What's happening with property investment in Australia?

ABS reveals all

What's happening with property investment in Australia?


By Jayden Fennell

The number of people taking out new loans to invest in property increased by 2.9% in March according to the Australian Bureau of Statistics lending indicators. 

But property investment numbers are a long way off where they need to be to solve the rental crisis, with a vast gap between the demand for rental accommodation and properties available.

Engaged Finance mortgage broker Mathew Spiteri (pictured) said, overall, there were fewer investors purchasing property and that would increase first home buyer activity and cause rental prices to climb higher.

“It [higher rents] will impact people’s ability to save for a home deposit and will make it even harder for first home buyers to crack into the market and compete with more experienced buyers,” Spiteri said.

The Melbourne broker said with fewer investors buying into the property market, it would decrease the volume of available rental properties.

“This means an increase in competition for properties available and competition amongst renters for properties will increase further,” he said.

“Rental properties across the country are achieving record prices from prospective tenants just to secure a tenancy.”

Spiteri said many investors were considering selling their investment properties in today’s buyers’ market.

“With interest rate rises now happening, it will decrease borrowing capacities and will mean people will not be able to borrow as much,” he said.

“I encourage brokers to educate their property owners and purchasers with historical data. History tells us the Australian property market always recovers and property prices will continue to increase over time. Forecast for what might happen in the future and prepare your clients for this.”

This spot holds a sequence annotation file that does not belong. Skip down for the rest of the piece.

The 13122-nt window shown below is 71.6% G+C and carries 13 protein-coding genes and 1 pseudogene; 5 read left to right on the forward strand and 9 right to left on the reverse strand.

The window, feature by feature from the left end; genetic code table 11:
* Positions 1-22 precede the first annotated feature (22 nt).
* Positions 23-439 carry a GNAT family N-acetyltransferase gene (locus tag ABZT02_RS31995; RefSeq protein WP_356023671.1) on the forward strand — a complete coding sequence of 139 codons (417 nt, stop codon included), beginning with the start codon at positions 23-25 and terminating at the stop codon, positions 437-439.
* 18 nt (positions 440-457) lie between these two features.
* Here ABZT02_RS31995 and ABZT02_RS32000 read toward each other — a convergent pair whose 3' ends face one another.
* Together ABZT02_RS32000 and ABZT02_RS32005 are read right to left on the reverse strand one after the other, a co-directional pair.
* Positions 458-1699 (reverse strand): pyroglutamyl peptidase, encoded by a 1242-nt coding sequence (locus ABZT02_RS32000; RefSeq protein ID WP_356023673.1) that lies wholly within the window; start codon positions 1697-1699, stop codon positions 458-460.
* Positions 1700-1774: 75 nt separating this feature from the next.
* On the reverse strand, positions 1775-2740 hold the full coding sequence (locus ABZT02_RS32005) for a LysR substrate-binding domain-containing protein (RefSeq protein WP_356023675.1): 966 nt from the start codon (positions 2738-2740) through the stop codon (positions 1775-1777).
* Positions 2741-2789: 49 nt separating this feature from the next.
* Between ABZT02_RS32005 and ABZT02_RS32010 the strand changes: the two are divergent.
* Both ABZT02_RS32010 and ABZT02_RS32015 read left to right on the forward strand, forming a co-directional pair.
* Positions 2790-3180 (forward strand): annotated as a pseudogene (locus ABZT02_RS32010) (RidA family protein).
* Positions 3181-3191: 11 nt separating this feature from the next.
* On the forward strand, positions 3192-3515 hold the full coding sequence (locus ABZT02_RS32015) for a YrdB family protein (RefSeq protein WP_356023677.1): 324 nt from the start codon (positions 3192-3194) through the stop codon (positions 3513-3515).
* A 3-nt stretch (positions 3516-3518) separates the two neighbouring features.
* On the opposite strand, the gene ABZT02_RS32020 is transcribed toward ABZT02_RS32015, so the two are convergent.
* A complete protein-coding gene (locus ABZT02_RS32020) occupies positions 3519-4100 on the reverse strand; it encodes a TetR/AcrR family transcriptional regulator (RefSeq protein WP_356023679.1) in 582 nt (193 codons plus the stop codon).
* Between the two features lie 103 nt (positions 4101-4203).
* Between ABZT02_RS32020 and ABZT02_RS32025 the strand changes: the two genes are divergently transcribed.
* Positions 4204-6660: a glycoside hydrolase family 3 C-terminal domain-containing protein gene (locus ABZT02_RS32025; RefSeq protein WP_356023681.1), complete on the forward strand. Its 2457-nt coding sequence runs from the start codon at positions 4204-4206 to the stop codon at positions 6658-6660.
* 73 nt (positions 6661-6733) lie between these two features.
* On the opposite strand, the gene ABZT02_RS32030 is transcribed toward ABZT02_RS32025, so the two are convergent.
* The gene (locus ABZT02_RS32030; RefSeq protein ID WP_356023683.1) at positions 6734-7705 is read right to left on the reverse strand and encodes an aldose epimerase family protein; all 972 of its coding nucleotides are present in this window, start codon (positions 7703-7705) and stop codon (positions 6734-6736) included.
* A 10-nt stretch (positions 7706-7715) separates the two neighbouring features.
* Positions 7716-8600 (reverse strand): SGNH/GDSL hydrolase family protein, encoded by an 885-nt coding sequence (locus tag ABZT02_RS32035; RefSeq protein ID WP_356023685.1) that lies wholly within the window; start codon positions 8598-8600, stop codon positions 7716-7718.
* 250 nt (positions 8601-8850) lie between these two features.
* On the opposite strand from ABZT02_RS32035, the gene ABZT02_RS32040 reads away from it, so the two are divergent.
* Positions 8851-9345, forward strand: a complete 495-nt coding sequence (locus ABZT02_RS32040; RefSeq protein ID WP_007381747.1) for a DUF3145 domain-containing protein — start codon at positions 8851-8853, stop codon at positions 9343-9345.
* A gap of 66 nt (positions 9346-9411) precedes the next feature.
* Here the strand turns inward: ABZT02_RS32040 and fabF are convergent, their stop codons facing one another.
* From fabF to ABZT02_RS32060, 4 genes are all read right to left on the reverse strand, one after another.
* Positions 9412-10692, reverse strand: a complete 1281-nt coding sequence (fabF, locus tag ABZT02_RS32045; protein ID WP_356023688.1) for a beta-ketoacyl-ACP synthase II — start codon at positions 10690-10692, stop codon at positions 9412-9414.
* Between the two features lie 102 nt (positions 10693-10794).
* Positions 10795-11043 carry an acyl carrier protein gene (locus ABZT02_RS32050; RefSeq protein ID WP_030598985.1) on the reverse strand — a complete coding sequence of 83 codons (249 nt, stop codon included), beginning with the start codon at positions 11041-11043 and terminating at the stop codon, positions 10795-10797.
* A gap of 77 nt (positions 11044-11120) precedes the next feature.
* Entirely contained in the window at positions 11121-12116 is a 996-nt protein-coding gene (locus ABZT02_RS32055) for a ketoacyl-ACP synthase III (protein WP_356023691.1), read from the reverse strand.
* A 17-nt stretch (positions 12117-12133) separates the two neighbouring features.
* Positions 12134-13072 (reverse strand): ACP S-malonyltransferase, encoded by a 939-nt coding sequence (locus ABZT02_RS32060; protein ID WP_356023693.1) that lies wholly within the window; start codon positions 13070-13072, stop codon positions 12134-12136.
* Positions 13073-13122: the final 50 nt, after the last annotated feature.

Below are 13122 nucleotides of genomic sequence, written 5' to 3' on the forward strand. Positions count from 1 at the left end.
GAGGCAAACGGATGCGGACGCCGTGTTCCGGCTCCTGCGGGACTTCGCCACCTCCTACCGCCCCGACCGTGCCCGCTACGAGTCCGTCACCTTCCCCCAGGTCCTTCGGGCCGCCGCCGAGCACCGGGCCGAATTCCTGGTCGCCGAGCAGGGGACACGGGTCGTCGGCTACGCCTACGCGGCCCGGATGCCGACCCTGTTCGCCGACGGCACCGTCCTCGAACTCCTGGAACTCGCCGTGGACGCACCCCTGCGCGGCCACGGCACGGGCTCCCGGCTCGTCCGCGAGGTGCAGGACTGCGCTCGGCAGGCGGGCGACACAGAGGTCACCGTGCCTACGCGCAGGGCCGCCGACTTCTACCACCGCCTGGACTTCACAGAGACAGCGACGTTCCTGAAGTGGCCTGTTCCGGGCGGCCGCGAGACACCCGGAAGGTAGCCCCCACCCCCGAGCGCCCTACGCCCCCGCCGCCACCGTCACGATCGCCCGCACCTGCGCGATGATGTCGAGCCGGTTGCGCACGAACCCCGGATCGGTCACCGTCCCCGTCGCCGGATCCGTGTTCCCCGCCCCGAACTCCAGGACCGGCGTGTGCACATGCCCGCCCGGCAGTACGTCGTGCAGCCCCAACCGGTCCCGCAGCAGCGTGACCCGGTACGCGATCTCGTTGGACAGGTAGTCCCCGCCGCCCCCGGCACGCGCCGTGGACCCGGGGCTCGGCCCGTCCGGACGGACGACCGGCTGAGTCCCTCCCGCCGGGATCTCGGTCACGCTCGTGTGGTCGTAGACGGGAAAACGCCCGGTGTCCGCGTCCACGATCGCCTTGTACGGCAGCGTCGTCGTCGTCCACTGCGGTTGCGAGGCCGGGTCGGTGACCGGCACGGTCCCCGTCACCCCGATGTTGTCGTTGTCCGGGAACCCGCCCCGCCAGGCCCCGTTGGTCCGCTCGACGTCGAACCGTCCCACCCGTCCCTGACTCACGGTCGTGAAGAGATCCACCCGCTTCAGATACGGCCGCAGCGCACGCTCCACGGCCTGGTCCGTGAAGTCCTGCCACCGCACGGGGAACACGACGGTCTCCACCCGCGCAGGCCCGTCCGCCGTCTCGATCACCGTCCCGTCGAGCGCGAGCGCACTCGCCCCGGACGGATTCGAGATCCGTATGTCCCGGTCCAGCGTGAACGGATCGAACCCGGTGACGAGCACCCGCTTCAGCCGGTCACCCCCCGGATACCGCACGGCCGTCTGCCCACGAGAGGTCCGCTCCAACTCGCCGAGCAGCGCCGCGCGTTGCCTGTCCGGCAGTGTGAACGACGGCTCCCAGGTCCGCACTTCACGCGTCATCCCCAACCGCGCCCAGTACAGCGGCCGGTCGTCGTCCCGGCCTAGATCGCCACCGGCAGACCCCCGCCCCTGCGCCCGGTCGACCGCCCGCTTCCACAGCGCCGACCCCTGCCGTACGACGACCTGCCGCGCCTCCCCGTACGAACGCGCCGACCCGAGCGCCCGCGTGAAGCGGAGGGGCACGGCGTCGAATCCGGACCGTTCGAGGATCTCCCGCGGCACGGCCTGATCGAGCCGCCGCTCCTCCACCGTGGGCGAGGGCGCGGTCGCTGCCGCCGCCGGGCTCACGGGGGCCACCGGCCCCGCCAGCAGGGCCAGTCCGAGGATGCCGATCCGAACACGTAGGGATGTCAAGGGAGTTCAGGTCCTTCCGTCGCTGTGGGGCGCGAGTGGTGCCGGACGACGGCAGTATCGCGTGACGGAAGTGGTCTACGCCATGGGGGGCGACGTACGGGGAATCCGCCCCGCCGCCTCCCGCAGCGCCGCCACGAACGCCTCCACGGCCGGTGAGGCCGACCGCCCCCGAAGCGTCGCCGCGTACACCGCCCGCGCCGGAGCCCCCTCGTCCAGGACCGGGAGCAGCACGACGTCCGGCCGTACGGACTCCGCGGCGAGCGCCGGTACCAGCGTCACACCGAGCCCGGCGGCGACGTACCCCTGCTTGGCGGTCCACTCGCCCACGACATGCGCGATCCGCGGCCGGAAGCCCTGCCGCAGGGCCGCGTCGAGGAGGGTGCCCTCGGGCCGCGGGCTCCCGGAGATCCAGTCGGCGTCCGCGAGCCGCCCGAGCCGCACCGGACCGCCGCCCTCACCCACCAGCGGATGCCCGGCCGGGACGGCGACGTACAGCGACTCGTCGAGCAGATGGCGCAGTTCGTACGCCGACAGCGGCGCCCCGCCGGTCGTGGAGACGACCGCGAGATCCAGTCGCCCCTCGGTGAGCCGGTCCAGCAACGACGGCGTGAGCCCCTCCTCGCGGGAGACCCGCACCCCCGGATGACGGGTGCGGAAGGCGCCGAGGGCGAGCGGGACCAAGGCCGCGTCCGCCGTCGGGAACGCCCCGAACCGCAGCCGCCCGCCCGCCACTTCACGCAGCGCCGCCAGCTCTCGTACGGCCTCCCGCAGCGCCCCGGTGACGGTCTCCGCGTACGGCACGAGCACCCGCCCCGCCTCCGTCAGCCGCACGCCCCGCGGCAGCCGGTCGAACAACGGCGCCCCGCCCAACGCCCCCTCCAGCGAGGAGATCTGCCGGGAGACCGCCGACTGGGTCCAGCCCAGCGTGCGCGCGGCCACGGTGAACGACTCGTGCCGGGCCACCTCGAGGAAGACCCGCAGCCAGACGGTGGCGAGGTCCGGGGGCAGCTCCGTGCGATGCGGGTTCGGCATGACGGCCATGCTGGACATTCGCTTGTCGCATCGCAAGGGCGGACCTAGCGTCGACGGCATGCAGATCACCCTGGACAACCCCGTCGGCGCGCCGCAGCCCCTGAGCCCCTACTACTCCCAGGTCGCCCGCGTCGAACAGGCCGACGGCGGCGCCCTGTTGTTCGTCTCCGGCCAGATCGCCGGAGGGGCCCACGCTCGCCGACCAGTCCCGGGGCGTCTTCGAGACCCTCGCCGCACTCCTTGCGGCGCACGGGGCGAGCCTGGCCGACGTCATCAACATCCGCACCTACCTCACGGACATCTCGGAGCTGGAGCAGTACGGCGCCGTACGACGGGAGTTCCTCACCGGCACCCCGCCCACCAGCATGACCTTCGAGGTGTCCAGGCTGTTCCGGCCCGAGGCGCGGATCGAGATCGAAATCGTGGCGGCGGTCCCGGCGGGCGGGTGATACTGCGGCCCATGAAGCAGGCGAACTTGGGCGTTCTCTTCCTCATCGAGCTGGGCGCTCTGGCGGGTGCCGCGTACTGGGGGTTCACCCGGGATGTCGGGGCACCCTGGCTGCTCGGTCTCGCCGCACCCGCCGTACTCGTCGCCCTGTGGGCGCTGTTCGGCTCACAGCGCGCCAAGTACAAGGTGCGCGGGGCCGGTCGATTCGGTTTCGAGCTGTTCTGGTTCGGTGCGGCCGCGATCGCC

With investor activity recording historical averages, the rental crisis was not going to be remedied soon according to Atlas Property Group director and buyer’s agent Lachlan Vidler.

“The latest data to March 2022 shows investors comprise 35.1% of mortgage demand by value, up from a recent record low of 22.9% in 2020,” Vidler said.

“One only needs to consider that out of about 2.5 million rental properties in Australia – according to the last census – there were only about 37,000 vacant in March this year.”

Vidler said to put this into perspective, there were nearly 90,000 vacant in December 2016 which according to SQM research was the most recent peak vacancy rate period.

“One of the major reasons why our rental market is so severely undersupplied is also because a huge number of investors sold their properties to owner-occupiers last year,” he said.

“Their motivations for doing so were no doubt varied but the potential risk of having to continue to provide accommodation for tenants during the pandemic, while receiving no rent in return, was likely a valid concern for many.”

Vidler said there was a long way to go before the situation would improve.

“New investors need to be diligent in their property and area selections because not every part of the nation makes a sound investment location over the medium- to long-term – regardless of the current upswing in weekly rents,” he said.

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